I called, "Ivan, it's a simple question.  Yes or no?"
     He turned to me and said, "Yes."  Okay, now we're getting somewhere.
     "Who paid for it, Ivan?"
     "I don't know."
     "Oh  please.  Even if you got cash you at least got a first name, and remember what they look like.  Help me out here."
     He had a button under that sink.  It was a panic alarm that went off in some back room.  A solid object pressed itself into my ribs and a voice said in my ear, "This is a gun.  You're going to turn around and head for the bathrooms.  I'll tell you where to turn."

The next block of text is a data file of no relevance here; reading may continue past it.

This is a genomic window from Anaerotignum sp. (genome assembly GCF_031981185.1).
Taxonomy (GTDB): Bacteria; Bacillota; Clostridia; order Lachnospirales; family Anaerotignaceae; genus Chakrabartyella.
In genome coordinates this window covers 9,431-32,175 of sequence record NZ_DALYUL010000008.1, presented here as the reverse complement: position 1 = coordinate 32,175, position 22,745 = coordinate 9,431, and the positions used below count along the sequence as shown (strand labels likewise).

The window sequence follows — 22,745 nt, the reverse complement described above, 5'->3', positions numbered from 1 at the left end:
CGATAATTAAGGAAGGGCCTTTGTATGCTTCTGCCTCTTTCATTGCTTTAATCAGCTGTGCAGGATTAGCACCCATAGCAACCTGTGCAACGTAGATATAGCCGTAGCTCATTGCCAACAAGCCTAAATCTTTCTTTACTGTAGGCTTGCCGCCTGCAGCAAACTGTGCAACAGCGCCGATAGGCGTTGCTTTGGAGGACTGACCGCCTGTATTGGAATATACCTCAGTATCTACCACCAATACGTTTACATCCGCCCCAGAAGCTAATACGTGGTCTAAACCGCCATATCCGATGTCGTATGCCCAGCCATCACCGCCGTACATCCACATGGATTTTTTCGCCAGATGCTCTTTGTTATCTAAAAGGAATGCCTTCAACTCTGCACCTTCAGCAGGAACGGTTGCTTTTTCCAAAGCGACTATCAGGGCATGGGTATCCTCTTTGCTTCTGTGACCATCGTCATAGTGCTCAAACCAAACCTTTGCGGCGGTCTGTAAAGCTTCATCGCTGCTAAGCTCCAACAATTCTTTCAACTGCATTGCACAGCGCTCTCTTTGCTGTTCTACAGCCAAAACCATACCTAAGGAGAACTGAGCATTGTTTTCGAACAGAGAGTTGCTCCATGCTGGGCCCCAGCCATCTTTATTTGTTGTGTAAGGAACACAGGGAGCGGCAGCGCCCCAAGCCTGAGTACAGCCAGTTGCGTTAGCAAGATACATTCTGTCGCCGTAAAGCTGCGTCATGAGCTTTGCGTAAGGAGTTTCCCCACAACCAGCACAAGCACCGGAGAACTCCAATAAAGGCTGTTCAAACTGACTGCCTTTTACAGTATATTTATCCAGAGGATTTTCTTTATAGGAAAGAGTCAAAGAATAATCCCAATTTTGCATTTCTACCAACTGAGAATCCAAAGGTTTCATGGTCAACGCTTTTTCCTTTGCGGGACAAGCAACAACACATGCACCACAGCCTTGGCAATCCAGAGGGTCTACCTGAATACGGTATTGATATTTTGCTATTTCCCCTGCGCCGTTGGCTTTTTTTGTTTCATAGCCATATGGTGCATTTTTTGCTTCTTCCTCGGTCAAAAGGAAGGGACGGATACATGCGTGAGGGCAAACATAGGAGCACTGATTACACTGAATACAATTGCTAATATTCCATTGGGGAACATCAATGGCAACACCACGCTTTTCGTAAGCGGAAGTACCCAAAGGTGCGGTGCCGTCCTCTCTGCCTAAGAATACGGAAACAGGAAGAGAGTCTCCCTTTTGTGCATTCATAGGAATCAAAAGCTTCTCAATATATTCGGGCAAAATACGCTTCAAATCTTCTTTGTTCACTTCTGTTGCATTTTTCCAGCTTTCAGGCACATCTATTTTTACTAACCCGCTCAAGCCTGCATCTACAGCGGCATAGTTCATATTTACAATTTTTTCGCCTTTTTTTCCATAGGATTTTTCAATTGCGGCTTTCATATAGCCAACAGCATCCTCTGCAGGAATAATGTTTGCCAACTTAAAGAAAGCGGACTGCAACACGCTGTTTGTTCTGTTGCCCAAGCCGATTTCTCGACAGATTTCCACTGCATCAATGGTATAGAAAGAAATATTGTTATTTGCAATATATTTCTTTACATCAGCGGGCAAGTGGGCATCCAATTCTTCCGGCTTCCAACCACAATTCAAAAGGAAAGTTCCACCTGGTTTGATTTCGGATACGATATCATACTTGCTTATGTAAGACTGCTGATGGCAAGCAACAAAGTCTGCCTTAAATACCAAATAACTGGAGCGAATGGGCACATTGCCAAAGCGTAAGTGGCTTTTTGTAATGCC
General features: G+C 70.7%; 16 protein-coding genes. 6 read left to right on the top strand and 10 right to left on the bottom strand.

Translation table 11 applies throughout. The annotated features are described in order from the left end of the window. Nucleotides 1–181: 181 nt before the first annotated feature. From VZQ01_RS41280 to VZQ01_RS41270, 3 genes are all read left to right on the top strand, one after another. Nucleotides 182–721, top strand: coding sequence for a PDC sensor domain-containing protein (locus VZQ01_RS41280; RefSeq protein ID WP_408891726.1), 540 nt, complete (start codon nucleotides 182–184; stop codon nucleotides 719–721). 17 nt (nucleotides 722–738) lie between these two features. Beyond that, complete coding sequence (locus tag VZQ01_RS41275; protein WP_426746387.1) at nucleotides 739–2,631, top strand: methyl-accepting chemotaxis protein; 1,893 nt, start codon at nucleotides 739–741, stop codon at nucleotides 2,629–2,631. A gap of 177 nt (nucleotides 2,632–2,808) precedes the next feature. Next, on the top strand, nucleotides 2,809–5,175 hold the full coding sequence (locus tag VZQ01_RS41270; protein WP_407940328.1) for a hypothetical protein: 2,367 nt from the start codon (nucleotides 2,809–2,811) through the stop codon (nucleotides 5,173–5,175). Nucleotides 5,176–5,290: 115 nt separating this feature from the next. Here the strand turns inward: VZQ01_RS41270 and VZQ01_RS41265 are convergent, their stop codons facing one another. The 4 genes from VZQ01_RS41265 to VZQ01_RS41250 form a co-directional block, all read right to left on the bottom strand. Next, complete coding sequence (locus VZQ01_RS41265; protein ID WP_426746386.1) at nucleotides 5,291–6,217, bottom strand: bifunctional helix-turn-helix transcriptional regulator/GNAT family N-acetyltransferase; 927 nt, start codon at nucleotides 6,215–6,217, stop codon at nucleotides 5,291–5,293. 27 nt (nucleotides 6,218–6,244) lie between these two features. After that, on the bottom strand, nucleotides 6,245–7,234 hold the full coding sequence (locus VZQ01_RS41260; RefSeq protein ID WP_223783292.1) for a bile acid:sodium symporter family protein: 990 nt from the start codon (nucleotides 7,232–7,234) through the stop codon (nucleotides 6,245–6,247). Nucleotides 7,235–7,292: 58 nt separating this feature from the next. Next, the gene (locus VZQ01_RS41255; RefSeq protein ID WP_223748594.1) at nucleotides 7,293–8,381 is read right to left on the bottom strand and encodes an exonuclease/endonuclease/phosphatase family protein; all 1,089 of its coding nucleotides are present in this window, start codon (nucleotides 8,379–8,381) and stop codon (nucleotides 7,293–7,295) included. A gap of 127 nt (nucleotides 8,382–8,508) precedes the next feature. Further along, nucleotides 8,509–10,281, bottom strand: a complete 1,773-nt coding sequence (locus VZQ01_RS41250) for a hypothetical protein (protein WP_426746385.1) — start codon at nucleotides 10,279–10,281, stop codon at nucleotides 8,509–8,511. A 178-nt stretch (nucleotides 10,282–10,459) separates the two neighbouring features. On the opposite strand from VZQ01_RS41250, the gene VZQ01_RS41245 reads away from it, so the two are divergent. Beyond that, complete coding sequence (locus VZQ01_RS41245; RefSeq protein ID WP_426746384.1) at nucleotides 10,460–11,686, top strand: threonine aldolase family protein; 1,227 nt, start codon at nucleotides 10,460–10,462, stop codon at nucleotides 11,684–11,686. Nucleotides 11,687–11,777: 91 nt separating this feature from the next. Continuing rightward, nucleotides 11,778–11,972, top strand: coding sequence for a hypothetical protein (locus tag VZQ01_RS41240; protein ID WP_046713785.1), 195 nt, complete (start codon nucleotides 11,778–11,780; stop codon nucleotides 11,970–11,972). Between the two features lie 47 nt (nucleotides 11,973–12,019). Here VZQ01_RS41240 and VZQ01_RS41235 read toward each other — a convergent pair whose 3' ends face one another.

Me and my unseen accoster marched down past the men's room and into  a small office.  Once there, the man with the gun told me to lean forward against the desk.  Okay, I'm good at following directions.  Then the world went black with a thud.
     I woke up in a parking lot, leaned against a dumpster.  My head throbbed.  The first thing I did was check my shoulder holster to make sure my highly illegal Beretta was still there.  It was.  I still had my wallet and keys.  The headache I had was just a souvenir.  I'd been brained with a bat or piece of 2x4.

     Naturallly, I went right back in the bar.

     "Ivan!  Ivan!" I called.  "I've really got a headache right now, and I'd like a Johnnie Walker please.  Oh, and who paid you  to torch that Ferrari?"
     He poured me my drink and said, "You don't learn, do you?"